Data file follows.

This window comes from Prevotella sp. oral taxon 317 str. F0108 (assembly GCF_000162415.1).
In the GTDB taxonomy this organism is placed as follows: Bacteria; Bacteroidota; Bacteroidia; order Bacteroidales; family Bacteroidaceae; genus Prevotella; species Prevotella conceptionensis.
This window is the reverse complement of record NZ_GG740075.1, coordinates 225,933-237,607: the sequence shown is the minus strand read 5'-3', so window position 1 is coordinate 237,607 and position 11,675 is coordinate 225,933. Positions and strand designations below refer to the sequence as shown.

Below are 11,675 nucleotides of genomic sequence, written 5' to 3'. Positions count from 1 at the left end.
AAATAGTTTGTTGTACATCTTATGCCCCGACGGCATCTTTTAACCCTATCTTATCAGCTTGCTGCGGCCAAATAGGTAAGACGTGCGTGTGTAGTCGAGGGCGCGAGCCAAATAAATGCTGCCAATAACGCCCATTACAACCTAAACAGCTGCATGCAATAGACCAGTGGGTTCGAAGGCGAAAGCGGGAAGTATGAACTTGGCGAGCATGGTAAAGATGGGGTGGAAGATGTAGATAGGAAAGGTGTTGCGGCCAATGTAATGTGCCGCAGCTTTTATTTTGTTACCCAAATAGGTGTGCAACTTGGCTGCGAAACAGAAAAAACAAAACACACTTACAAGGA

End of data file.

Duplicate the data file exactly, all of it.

This window comes from Prevotella sp. oral taxon 317 str. F0108 (assembly GCF_000162415.1).
In the GTDB taxonomy this organism is placed as follows: Bacteria; Bacteroidota; Bacteroidia; order Bacteroidales; family Bacteroidaceae; genus Prevotella; species Prevotella conceptionensis.
This window is the reverse complement of record NZ_GG740075.1, coordinates 225,933-237,607: the sequence shown is the minus strand read 5'-3', so window position 1 is coordinate 237,607 and position 11,675 is coordinate 225,933. Positions and strand designations below refer to the sequence as shown.

Below are 11,675 nucleotides of genomic sequence, written 5' to 3'. Positions count from 1 at the left end.
AAATAGTTTGTTGTACATCTTATGCCCCGACGGCATCTTTTAACCCTATCTTATCAGCTTGCTGCGGCCAAATAGGTAAGACGTGCGTGTGTAGTCGAGGGCGCGAGCCAAATAAATGCTGCCAATAACGCCCATTACAACCTAAACAGCTGCATGCAATAGACCAGTGGGTTCGAAGGCGAAAGCGGGAAGTATGAACTTGGCGAGCATGGTAAAGATGGGGTGGAAGATGTAGATAGGAAAGGTGTTGCGGCCAATGTAATGTGCCGCAGCTTTTATTTTGTTACCCAAATAGGTGTGCAACTTGGCTGCGAAACAGAAAAAACAAAACACACTTACAAGGA